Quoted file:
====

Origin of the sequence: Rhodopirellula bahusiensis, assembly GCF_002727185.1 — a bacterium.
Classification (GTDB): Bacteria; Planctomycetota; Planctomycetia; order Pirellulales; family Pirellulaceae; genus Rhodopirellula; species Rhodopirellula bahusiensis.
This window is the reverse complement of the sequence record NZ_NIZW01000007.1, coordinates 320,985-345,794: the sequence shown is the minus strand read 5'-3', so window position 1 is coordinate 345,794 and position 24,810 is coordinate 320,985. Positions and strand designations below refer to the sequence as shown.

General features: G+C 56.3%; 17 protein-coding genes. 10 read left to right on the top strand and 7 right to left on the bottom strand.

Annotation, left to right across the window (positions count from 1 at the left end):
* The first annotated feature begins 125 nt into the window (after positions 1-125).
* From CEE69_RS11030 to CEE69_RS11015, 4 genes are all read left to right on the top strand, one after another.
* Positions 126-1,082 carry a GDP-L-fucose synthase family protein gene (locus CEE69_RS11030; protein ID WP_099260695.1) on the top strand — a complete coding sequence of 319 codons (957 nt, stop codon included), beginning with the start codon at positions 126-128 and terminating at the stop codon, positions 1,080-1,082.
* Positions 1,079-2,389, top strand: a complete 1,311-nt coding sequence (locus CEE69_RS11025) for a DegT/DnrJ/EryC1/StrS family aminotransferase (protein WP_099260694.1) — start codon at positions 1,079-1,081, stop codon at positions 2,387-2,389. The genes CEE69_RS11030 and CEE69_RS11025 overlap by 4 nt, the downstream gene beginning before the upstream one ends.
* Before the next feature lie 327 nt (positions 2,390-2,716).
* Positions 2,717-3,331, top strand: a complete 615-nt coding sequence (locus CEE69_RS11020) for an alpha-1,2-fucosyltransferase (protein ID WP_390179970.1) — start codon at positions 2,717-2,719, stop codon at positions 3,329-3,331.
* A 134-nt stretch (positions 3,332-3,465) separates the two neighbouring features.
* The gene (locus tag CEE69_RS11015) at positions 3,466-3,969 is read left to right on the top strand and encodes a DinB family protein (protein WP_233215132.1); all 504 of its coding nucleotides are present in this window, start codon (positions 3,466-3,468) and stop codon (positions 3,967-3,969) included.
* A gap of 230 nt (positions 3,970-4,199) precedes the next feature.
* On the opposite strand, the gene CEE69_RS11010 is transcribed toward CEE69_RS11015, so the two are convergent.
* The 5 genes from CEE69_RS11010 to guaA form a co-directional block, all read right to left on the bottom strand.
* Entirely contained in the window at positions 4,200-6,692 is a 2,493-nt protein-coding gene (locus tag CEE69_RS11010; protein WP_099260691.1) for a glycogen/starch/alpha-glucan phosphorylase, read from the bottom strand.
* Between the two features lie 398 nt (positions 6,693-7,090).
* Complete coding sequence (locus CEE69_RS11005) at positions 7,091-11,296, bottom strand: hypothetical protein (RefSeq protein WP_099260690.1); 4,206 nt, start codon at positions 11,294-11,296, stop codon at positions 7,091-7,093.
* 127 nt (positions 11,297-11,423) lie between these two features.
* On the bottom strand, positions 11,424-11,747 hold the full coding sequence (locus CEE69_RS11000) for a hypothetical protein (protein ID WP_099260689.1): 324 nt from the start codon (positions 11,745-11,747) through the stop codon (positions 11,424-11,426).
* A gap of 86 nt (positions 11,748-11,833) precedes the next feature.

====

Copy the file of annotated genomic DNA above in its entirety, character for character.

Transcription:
Origin of the sequence: Rhodopirellula bahusiensis, assembly GCF_002727185.1 — a bacterium.
Classification (GTDB): Bacteria; Planctomycetota; Planctomycetia; order Pirellulales; family Pirellulaceae; genus Rhodopirellula; species Rhodopirellula bahusiensis.
This window is the reverse complement of the sequence record NZ_NIZW01000007.1, coordinates 320,985-345,794: the sequence shown is the minus strand read 5'-3', so window position 1 is coordinate 345,794 and position 24,810 is coordinate 320,985. Positions and strand designations below refer to the sequence as shown.

General features: G+C 56.3%; 17 protein-coding genes. 10 read left to right on the top strand and 7 right to left on the bottom strand.

Annotation, left to right across the window (positions count from 1 at the left end):
* The first annotated feature begins 125 nt into the window (after positions 1-125).
* From CEE69_RS11030 to CEE69_RS11015, 4 genes are all read left to right on the top strand, one after another.
* Positions 126-1,082 carry a GDP-L-fucose synthase family protein gene (locus CEE69_RS11030; protein ID WP_099260695.1) on the top strand — a complete coding sequence of 319 codons (957 nt, stop codon included), beginning with the start codon at positions 126-128 and terminating at the stop codon, positions 1,080-1,082.
* Positions 1,079-2,389, top strand: a complete 1,311-nt coding sequence (locus CEE69_RS11025) for a DegT/DnrJ/EryC1/StrS family aminotransferase (protein WP_099260694.1) — start codon at positions 1,079-1,081, stop codon at positions 2,387-2,389. The genes CEE69_RS11030 and CEE69_RS11025 overlap by 4 nt, the downstream gene beginning before the upstream one ends.
* Before the next feature lie 327 nt (positions 2,390-2,716).
* Positions 2,717-3,331, top strand: a complete 615-nt coding sequence (locus CEE69_RS11020) for an alpha-1,2-fucosyltransferase (protein ID WP_390179970.1) — start codon at positions 2,717-2,719, stop codon at positions 3,329-3,331.
* A 134-nt stretch (positions 3,332-3,465) separates the two neighbouring features.
* The gene (locus tag CEE69_RS11015) at positions 3,466-3,969 is read left to right on the top strand and encodes a DinB family protein (protein WP_233215132.1); all 504 of its coding nucleotides are present in this window, start codon (positions 3,466-3,468) and stop codon (positions 3,967-3,969) included.
* A gap of 230 nt (positions 3,970-4,199) precedes the next feature.
* On the opposite strand, the gene CEE69_RS11010 is transcribed toward CEE69_RS11015, so the two are convergent.
* The 5 genes from CEE69_RS11010 to guaA form a co-directional block, all read right to left on the bottom strand.
* Entirely contained in the window at positions 4,200-6,692 is a 2,493-nt protein-coding gene (locus tag CEE69_RS11010; protein WP_099260691.1) for a glycogen/starch/alpha-glucan phosphorylase, read from the bottom strand.
* Between the two features lie 398 nt (positions 6,693-7,090).
* Complete coding sequence (locus CEE69_RS11005) at positions 7,091-11,296, bottom strand: hypothetical protein (RefSeq protein WP_099260690.1); 4,206 nt, start codon at positions 11,294-11,296, stop codon at positions 7,091-7,093.
* 127 nt (positions 11,297-11,423) lie between these two features.
* On the bottom strand, positions 11,424-11,747 hold the full coding sequence (locus CEE69_RS11000) for a hypothetical protein (protein ID WP_099260689.1): 324 nt from the start codon (positions 11,745-11,747) through the stop codon (positions 11,424-11,426).
* A gap of 86 nt (positions 11,748-11,833) precedes the next feature.